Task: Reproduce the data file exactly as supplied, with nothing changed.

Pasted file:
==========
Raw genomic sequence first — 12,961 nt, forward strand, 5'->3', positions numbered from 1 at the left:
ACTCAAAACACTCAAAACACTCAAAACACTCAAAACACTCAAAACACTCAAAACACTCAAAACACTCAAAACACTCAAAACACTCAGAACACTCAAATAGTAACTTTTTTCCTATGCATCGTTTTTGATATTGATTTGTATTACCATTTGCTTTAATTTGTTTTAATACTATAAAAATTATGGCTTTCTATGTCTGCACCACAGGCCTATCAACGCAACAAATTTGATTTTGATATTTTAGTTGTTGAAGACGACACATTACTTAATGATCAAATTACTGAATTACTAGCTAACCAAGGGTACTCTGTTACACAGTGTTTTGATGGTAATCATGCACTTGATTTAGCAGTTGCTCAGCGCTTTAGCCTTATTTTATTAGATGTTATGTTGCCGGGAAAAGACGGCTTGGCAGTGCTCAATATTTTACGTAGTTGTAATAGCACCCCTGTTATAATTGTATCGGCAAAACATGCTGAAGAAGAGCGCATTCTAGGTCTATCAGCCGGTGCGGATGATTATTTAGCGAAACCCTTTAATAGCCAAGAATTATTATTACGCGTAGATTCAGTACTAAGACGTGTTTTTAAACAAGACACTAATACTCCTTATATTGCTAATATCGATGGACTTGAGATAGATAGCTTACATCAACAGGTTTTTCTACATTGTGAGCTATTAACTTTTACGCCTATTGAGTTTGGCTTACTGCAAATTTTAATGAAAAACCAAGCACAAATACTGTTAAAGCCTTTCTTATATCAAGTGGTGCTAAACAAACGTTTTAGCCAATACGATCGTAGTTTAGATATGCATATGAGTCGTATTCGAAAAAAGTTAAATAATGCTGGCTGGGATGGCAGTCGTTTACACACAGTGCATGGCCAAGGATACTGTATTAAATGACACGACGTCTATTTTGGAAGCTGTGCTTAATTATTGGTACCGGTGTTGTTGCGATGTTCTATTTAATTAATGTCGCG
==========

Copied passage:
Raw genomic sequence first — 12,961 nt, forward strand, 5'->3', positions numbered from 1 at the left:
ACTCAAAACACTCAAAACACTCAAAACACTCAAAACACTCAAAACACTCAAAACACTCAAAACACTCAAAACACTCAAAACACTCAGAACACTCAAATAGTAACTTTTTTCCTATGCATCGTTTTTGATATTGATTTGTATTACCATTTGCTTTAATTTGTTTTAATACTATAAAAATTATGGCTTTCTATGTCTGCACCACAGGCCTATCAACGCAACAAATTTGATTTTGATATTTTAGTTGTTGAAGACGACACATTACTTAATGATCAAATTACTGAATTACTAGCTAACCAAGGGTACTCTGTTACACAGTGTTTTGATGGTAATCATGCACTTGATTTAGCAGTTGCTCAGCGCTTTAGCCTTATTTTATTAGATGTTATGTTGCCGGGAAAAGACGGCTTGGCAGTGCTCAATATTTTACGTAGTTGTAATAGCACCCCTGTTATAATTGTATCGGCAAAACATGCTGAAGAAGAGCGCATTCTAGGTCTATCAGCCGGTGCGGATGATTATTTAGCGAAACCCTTTAATAGCCAAGAATTATTATTACGCGTAGATTCAGTACTAAGACGTGTTTTTAAACAAGACACTAATACTCCTTATATTGCTAATATCGATGGACTTGAGATAGATAGCTTACATCAACAGGTTTTTCTACATTGTGAGCTATTAACTTTTACGCCTATTGAGTTTGGCTTACTGCAAATTTTAATGAAAAACCAAGCACAAATACTGTTAAAGCCTTTCTTATATCAAGTGGTGCTAAACAAACGTTTTAGCCAATACGATCGTAGTTTAGATATGCATATGAGTCGTATTCGAAAAAAGTTAAATAATGCTGGCTGGGATGGCAGTCGTTTACACACAGTGCATGGCCAAGGATACTGTATTAAATGACACGACGTCTATTTTGGAAGCTGTGCTTAATTATTGGTACCGGTGTTGTTGCGATGTTCTATTTAATTAATGTCGCG